Amtrak advancing PTC installations

Posted on April 7, 2010

Amtrak announced it is moving ahead aggressively to expand and build out its existing and proven train collision prevention safety technology — commonly known as Positive Train Control (PTC) — to cover all of the tracks it owns along the Northeast Corridor (NEC) and on its Michigan Line by the end of 2012, three years ahead of a federal deadline.

"Amtrak has long been a leader in the development and operation of PTC safety technology and we are extending it to cover all of the tracks we own," said President/CEO Joseph Boardman, noting federal law requires PTC on most tracks where passenger trains operate by the end of 2015.

PTC technology can control train movements to prevent train-to-train collisions, derailments caused by excessive speed and certain human-caused incidents such as misaligned track switches. It can also protect roadway workers by slowing or stopping trains from entering work zones.

To accomplish the self-imposed and accelerated timeline, Amtrak will submit a PTC Implementation Plan to the Federal Railroad Administration by April 16, as required by law, and is now designing the build-out of its existing PTC system along the NEC. It will also begin to expand the PTC system on all of its Michigan Line in 2010. In addition, Amtrak has established a new deputy chief engineer position responsible for PTC implementation and other special projects.

Amtrak also is working with freight and commuter railroads that operate on Amtrak-owned tracks, as well as with the host railroads on whose tracks Amtrak trains operate, to ensure PTC systems being deployed across the country are interoperable. Interoperability is essential to maintain safety as freight and passenger trains pass from one PTC system to another.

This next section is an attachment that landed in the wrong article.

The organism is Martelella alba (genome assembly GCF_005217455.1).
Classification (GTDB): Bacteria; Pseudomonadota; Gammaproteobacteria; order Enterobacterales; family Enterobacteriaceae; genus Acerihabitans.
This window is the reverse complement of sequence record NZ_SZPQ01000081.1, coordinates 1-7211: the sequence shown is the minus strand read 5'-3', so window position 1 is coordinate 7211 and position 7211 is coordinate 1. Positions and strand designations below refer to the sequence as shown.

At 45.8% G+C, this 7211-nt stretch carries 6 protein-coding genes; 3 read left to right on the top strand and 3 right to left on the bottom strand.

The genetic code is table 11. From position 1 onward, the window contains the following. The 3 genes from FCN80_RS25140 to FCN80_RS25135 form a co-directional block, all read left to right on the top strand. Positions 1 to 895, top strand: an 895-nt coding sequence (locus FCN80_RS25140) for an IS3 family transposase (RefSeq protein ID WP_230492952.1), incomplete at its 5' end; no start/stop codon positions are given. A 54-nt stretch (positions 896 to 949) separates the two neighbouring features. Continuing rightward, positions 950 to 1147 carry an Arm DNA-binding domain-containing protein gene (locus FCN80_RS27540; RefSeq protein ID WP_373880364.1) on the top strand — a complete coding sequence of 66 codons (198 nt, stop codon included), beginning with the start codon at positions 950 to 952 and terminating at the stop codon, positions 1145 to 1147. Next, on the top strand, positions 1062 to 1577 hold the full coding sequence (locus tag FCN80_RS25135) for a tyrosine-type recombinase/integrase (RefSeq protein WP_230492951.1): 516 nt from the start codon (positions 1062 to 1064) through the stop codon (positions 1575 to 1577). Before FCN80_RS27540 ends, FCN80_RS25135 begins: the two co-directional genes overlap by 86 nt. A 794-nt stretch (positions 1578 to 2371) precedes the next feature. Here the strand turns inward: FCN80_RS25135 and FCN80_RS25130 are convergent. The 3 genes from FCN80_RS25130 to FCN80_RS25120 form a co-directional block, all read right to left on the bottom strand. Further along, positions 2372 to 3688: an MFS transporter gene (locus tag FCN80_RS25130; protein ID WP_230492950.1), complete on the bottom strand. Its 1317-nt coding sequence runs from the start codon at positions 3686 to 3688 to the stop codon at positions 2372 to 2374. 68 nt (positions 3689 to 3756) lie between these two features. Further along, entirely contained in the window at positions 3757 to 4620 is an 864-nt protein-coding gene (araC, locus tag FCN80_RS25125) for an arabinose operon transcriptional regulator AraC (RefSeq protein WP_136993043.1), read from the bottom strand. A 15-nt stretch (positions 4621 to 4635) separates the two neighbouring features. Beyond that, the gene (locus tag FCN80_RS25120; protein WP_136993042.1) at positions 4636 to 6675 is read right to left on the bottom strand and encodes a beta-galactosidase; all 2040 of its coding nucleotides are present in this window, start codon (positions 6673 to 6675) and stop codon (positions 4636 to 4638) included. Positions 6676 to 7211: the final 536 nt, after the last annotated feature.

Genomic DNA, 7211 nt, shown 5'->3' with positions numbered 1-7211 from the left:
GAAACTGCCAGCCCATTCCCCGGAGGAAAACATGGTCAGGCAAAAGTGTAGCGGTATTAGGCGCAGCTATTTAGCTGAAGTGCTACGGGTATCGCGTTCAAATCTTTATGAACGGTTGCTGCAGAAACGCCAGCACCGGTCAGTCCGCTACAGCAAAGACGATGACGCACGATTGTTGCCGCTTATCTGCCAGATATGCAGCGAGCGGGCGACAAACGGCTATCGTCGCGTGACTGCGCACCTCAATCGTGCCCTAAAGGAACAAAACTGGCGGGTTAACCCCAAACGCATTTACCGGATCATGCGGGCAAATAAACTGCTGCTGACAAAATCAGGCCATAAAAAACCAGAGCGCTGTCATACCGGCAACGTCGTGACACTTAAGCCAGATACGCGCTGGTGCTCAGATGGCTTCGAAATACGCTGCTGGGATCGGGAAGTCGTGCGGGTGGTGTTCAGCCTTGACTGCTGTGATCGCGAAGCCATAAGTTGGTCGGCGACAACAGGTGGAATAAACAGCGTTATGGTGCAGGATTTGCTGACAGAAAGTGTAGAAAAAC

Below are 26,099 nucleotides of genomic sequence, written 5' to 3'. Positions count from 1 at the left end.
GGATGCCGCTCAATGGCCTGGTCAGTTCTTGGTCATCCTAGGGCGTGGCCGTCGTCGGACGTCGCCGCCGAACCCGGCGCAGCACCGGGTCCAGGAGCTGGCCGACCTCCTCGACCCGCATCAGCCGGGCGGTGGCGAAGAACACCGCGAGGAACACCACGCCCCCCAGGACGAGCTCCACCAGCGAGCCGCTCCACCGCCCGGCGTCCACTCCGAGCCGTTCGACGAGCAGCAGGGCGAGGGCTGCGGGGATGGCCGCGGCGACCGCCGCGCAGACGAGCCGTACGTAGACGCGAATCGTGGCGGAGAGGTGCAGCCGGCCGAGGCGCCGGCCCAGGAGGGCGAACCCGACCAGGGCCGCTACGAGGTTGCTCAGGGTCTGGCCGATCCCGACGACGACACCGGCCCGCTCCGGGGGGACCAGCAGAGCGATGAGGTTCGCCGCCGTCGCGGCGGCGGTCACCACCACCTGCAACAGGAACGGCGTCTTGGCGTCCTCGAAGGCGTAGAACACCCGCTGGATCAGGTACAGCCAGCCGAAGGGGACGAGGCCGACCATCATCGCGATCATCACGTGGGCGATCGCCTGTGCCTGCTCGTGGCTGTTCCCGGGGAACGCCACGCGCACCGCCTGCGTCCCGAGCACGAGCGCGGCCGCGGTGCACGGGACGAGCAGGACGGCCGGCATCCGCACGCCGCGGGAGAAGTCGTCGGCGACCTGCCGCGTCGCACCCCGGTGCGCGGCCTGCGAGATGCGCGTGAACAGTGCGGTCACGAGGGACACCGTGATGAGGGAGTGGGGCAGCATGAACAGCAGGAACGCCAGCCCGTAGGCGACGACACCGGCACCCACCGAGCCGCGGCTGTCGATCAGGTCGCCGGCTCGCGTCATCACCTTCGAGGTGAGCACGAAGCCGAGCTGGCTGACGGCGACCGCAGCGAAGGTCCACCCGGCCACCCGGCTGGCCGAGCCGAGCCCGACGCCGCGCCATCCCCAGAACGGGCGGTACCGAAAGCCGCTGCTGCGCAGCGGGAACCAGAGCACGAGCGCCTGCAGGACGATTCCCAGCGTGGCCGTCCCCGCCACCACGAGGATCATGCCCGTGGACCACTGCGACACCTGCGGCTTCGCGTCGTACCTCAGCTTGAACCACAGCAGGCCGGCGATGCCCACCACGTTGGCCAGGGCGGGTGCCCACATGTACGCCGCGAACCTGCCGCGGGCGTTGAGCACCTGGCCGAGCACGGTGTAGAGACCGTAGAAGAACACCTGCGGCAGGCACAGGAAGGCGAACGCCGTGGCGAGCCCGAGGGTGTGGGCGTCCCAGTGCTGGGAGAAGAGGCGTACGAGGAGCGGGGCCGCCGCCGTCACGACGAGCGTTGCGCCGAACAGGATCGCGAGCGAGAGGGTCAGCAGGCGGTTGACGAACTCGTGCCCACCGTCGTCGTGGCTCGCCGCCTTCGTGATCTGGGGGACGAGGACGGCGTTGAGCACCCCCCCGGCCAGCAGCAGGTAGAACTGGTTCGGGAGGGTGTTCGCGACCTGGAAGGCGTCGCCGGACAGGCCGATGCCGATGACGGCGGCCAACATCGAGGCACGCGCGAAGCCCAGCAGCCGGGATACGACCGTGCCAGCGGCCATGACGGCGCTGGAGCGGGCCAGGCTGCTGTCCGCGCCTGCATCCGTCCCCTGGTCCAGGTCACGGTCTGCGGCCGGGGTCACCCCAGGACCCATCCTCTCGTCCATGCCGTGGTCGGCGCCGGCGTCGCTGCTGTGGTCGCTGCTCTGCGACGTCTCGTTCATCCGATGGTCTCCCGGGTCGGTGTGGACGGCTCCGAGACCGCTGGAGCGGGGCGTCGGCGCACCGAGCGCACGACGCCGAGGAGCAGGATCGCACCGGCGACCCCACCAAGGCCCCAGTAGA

Boardman explained Amtrak presently has two PTC systems that have been successfully operated for years. The Advanced Civil Speed Enforcement System (ACSES) is installed on many sections of track along the NEC between Washington, D.C. and Boston and will be built out so all remaining Amtrak-owned sections are equipped with it. Also, Amtrak is working with its partners that own other portions of the NEC to assist them with their PTC plans so they are compatible with ACSES.

The Incremental Train Control System (ITCS) is currently installed on most of the Amtrak-owned Michigan Line between Kalamazoo, Mich., and Porter, Ind. In 2010, ITCS will be installed on the last two remaining sections of track located on the western and eastern ends of the line between New Buffalo, Mich., and Porter, Ind., and between Oshtemo and Kalamazoo.

View comments or post a comment on this story. (0 Comments)

More News

LA Metro unveils new tunnel boring machine named Angeli

At the event Board Chair Fasana awarded TAP Cards to students who won contests to name the TBM and create an illustration for its tail shield.

Bombardier confirms progress on turnaround plan

The actions support the company’s efforts to build its earnings growth potential and highlight its focus on improving productivity, reducing costs, and optimizing its worldwide footprint to deliver increased value to customers and shareholders.

BYD enters mass transit market with low-cost train

The light rail technology is applicable to small and medium-sized cities, heavy traffic routes, CBD’s and routes connecting tourist attractions in large cities, according to the company.

MBTA forgives $839K in fines stemming from 2015 winter performance

According to the report, the company said that the forgiven fines regarded maintenance issues, and that the MBTA agreed to waive them amid evidence that maintenance workers were pulled from their regular jobs to help shovel off tracks and shorten delays.

Brookville set to deliver second QLine streetcar

Each red and white streetcar will seat 125 passengers and feature Wi-Fi, vertical bicycle racks, and an HVAC unit. M-1 officials said that its delivery schedule and testing remain on schedule, with track testing set to begin later this fall.

See More News

Post a Comment

Post Comment

Comments (0)

More From The World's Largest Fleet Publisher

Automotive Fleet

The Car and truck fleet and leasing management magazine

Business Fleet

managing 10-50 company vehicles

Fleet Financials

Executive vehicle management

Government Fleet

managing public sector vehicles & equipment



Work Truck Magazine

The number 1 resource for vocational truck fleets

Schoolbus Fleet

Serving school transportation professionals in the U.S. and Canada

LCT Magazine

Global Resource For Limousine and Bus Transportation

Please sign in or register to .    Close